School of Architecture and Civil Engineering

BT Welcomes a Guest Researcher from Sweden

05.03.2024|11:27 Uhr

From March 1st to 29th, Guillermo Pérez Castro from Linköping University / VTI, Sweden joins our team as a guest doctoral researcher.

Guillermo Pérez Castro is earning is doctorate degree through a collaboration project between the Division of Communications and Transport Systems at Linköping University, and the Swedish National Road and Transport Research Institute (VTI).

Prior to pursuing his doctorate, Guillermo earned a Bachelor’s Degree in civil engineering in 2012 from the Universidad Iberoamericana in Mexico followed by a Master’s Degree in Transportation and Geoinformation Technologies at the KTH Royal Institute of Technology in Sweden in 2020. With this background, his expertise includes roadway design and management, road safety, traffic modeling and simulation, and data science. He has applied this background in recent years to improve modeling support for planning for more sustainable modes of transportation, including bicycling.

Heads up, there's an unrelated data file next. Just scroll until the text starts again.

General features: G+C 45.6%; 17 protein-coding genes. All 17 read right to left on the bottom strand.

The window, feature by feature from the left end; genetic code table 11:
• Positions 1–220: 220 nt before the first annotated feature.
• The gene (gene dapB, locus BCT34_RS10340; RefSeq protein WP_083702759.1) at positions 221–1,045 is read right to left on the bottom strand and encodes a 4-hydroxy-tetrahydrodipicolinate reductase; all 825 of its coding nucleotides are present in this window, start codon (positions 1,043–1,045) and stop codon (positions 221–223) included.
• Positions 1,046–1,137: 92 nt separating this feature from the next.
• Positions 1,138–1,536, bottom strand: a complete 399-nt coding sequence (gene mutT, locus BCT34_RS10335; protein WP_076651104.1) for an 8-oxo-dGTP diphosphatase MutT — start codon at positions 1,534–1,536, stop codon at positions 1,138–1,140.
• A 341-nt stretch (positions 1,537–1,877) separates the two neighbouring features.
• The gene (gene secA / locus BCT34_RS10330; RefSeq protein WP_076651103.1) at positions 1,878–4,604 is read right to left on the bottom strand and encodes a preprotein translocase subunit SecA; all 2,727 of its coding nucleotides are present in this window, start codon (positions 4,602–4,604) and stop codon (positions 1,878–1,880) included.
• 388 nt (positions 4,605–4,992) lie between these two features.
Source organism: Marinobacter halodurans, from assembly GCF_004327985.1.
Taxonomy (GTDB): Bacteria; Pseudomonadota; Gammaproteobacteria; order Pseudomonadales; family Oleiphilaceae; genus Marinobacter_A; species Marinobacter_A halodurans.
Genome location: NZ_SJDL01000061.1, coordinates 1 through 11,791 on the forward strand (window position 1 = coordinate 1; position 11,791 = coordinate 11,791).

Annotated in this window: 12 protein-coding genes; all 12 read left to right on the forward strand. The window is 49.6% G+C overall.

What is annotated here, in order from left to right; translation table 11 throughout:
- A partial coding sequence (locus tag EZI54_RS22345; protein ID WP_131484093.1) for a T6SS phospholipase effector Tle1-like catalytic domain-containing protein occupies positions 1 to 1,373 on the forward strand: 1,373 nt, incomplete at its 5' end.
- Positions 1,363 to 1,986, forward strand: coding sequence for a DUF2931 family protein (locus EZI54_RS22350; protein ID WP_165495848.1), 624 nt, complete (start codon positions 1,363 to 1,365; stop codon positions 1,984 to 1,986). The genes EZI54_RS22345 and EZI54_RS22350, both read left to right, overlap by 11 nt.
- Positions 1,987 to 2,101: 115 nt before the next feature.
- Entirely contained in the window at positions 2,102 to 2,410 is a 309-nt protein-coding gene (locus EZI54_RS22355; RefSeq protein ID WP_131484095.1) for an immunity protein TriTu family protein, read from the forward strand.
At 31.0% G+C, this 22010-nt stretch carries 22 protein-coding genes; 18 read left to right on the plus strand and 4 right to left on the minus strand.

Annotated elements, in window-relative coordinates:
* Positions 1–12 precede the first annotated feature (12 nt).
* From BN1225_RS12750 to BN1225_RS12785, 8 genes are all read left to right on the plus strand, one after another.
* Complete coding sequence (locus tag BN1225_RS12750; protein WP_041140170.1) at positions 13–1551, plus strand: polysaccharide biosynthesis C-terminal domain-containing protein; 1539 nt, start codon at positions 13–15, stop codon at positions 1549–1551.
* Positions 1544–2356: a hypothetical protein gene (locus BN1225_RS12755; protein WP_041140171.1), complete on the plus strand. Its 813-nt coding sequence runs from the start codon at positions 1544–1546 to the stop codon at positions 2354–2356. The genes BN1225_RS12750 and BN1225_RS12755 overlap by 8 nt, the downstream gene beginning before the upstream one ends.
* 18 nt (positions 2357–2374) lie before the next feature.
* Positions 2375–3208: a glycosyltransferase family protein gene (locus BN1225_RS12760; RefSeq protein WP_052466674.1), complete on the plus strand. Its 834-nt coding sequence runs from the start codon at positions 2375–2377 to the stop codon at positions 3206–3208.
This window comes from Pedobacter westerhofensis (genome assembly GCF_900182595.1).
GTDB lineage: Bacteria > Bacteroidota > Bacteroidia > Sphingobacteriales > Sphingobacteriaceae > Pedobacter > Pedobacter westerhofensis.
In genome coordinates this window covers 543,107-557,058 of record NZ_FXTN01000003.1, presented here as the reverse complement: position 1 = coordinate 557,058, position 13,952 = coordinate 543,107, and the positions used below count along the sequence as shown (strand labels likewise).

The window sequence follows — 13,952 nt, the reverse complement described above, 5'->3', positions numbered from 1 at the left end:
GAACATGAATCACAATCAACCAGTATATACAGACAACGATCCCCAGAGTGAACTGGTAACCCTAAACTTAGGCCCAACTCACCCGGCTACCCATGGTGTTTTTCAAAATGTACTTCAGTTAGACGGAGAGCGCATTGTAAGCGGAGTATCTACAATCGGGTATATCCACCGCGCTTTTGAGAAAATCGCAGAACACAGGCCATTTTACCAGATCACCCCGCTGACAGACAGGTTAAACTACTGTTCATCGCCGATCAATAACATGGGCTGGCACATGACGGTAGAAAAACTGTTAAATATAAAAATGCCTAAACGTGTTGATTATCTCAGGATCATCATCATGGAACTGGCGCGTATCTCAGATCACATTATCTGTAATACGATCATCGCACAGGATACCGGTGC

Now focusing on the dynamics of bicycle traffic flows, the aim of his doctoral research is to advance the developments of microscopic models to produce more accurate microscopic simulation of bicycle traffic. Through improved simulation support, he argues it is possible to reliably assess the performance of bicycle traffic and the effects of changes to transportation choices—e.g., growing popularity and use of e-bikes, or increasing demands on bicycle infrastructure as more people switch to bicycling from other modes of transportation.

During his 1-month stay in Wuppertal, Guillermo will collaborate with our team to study bicyclists‘ behaviour through semi-controlled experiments conducted here and in Linköping.His aim is to characterize how infrastructural elements (e.g., gradient, curves) impact free riding (uninfluenced by other road users) to develop and calibrate a model for simulating how bicyclists interact with those elements. Considering the human-powered nature of bicycling, he also seeks to explore the feasibility of including perceived effort as a relevant input driving the simulation of free riding. The intended outcome of this collaboration and his doctoral research is to improve the accuracy of speed choice modeling and travel delay estimation.

Learn more about Guillermo’s research and view his profile pages at Linköping University and VTI.

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